|TUSCANY - Florence|
|File : Cathedral 0|
FIRENZE Cathedral 0
Within the imposing Florence city planning started in 1285 under Arnolfo di Cambio’s direction, the fifth 8 kilometres long circle of walls was built. Then, the area of the ancient St. Reparata cathedral, once against the fourth circle, became central, as the new walls incorporated a very large zone in the northern part of the city. Thus, a vast religious pole was created, linked to the political pole of Piazza della Signoria, and dominated by a new impressive cathedral that in its plan included the old St. Reparata building, almost pulled down.
Arnolfo began the works of the new cathedral dedicated to S. Maria del Fiore in 1285. Interesting is the iconographic solution adopted in the apsidal area. Both the apse and the transept heads consist each of five radial chapels forming a clover motif. Arnolfo’s project was not modified neither by Giotto, named master builder in 1334, nor by his successor Andrea Pisano. Giotto realized some registers of the contiguous bell tower projected by Arnolfo, then finished by Pisano.
The works at the cathedral started again only later, in 1356 by Francesco Talenti. He made considerable changes to the original project in order to obtain a more imposing building. The naves were divided into only four larger and higher bays; the apsidal zone was reorganized to the new grandiose structure. The building was continued by Talenti and his successor Lapo Ghini up to 1421, with the realization of the roof, the tribunes and the tambour.
There was a competition in 1418 to see who would solve the problem of turning the large dome without supporting it with a centre. The debate was between the two outstanding artists, Ghiberti and Brunelleschi that had already faced themselves in the competition for the second gate of the Baptistery. Brunelleschi’s solution then adopted based on the creation of two self-supporting domes for the herring-bone bricked structure and hinged each other by arches. The first project of a full centred dome was modified and the new height was of a 2 to 1 ratio. Such dimensions made it symbolically "erta sopra e cieli, ampia da coprire con sua ombra tutti e popoli toscani"(‘raised upon the sky, so large to cover all the Tuscan people with its shade’) .
The dome was completed after Brunelleschi’s death with the magnificent lantern he had projected. Arnolfi’s façade was left unfinished, just half raised up and pulled down in 1587 to be replaced with a new late Renaissance one. But it remained unfinished until the years 1871-87, when E. De Fabris, a member of the "historic restoration", drew a façade ‘a salienti’ that takes up the motif of the outer walls with a black and white ‘tarsia’ decoration.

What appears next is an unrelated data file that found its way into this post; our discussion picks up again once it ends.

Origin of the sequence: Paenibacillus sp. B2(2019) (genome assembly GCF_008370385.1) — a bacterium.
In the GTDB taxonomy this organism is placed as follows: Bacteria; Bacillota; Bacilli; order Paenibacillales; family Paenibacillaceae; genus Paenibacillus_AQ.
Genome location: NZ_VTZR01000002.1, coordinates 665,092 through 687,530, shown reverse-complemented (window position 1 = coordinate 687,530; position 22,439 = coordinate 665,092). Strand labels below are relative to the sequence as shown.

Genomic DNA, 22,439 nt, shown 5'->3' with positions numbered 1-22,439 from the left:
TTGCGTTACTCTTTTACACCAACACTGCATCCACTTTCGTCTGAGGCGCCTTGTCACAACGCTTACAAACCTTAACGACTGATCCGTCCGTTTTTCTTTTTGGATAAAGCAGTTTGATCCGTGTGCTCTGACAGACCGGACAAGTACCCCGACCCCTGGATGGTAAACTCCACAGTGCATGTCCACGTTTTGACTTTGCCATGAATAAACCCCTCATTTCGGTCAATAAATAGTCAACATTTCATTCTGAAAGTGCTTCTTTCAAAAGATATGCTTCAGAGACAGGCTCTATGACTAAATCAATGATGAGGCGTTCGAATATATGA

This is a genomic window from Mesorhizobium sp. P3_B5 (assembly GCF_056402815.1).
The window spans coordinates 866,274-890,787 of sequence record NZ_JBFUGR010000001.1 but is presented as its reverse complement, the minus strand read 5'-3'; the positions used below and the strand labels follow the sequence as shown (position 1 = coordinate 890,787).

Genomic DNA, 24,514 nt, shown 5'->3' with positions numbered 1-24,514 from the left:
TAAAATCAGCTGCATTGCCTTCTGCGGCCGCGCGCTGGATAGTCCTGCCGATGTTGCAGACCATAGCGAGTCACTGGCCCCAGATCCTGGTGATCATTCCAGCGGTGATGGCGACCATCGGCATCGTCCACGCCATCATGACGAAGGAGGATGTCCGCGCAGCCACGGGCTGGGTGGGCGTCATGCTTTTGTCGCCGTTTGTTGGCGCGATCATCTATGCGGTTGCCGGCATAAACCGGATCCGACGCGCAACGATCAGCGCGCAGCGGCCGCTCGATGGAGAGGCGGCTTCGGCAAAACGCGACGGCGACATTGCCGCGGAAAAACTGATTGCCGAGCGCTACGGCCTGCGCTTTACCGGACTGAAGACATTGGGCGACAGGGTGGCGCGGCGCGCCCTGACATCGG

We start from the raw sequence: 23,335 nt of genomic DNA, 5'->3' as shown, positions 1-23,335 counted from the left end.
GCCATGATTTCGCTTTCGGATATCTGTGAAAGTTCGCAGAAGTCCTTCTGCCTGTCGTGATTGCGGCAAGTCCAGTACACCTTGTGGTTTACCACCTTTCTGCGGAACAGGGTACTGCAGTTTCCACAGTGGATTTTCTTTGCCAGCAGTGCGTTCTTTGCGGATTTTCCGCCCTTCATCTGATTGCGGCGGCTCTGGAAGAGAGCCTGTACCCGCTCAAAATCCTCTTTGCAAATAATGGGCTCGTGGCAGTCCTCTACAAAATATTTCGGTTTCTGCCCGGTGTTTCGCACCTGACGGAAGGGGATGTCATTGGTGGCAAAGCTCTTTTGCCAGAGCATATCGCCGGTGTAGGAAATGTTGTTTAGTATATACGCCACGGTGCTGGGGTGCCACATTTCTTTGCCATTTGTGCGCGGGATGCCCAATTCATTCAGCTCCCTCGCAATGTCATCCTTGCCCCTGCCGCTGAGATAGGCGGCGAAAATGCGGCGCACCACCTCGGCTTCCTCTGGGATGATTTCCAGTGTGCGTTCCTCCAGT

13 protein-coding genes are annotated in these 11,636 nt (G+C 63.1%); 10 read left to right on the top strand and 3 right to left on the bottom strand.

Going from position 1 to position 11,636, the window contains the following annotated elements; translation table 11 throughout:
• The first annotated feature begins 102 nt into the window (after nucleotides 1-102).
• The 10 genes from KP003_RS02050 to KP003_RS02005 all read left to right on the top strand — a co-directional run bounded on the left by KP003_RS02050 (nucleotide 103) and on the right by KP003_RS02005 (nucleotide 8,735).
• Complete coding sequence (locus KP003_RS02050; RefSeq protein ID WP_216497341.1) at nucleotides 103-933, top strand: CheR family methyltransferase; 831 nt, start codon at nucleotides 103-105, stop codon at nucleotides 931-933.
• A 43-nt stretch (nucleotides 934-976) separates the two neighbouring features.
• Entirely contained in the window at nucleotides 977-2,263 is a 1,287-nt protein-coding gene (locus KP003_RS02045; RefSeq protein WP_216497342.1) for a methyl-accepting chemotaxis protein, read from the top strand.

The considerable height, scanned inside both by the pillars and by the pointed-arch vaults is slew down by the balcony, running along the corbels all through the side walls. At the bottom, the magnificent tribune opens up, dominated by the Brunelleschi’s dome.
The rare high mullioned windows opened in the naves are counterbalanced by the double register of thirty-two mullioned windows opened in the radial chapels of the tribune and by the imposing lights of the round windows in the tambour. With the fervent restarting of the works in the building coincided the demanding project of glazing supervised by Ghiberti with the presence of the most famous glaziers in Florence, from Niccolò di Piero Tedesco to Bernardo di Francesco, from Agnolo Gaddi to Guido di Niccolò. As far as the cartoons are concerned apart from the same Ghiberti, , there was also the collaboration of Paolo Uccello and Donatello, Andrea del Castagno.
The cathedral, together with its Baptistery and Bell Tower, has always been one of the main and most attractive poles for the outstanding artists: Paolo Uccello, A. del Castagno, Luca della Robbia, Donatello. The same Northern Sacristy, named Sacrestia delle Messe, was furnished following Baldovinetti and Pollaiolo’s drawings, and realized by artists such as Benedetto da Maiano and Mino da Fiesole.
The works collected in the adjacent Museo dell’Opera show the long artistic history of the cathedral. From Arnolfo di Cambio’s sculptures for the façade, to the hexagonal panels by A. Pisano for the Bell Tower, to the models in wood of Brunelleschi’s Dome and the two choirs by Luca della Robbia and Donatello already above the front doors of the Sacristies.
Plan of the windows in the apsidal area